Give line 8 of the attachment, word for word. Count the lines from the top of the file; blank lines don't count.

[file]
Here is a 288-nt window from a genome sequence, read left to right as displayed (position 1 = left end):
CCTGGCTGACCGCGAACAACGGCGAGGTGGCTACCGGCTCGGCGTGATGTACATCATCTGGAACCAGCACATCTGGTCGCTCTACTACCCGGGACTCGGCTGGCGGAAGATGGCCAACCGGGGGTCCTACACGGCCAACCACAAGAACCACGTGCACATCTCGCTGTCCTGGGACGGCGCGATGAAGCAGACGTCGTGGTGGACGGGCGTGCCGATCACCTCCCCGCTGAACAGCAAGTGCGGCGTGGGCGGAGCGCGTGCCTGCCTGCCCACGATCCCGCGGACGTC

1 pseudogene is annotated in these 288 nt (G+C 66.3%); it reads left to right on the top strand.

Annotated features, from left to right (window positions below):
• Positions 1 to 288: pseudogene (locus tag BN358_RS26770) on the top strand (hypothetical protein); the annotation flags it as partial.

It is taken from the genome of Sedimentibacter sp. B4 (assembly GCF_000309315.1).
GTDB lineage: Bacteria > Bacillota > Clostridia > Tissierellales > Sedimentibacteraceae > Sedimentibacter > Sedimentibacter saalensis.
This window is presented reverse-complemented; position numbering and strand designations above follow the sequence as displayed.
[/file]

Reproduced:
This window is presented reverse-complemented; position numbering and strand designations above follow the sequence as displayed.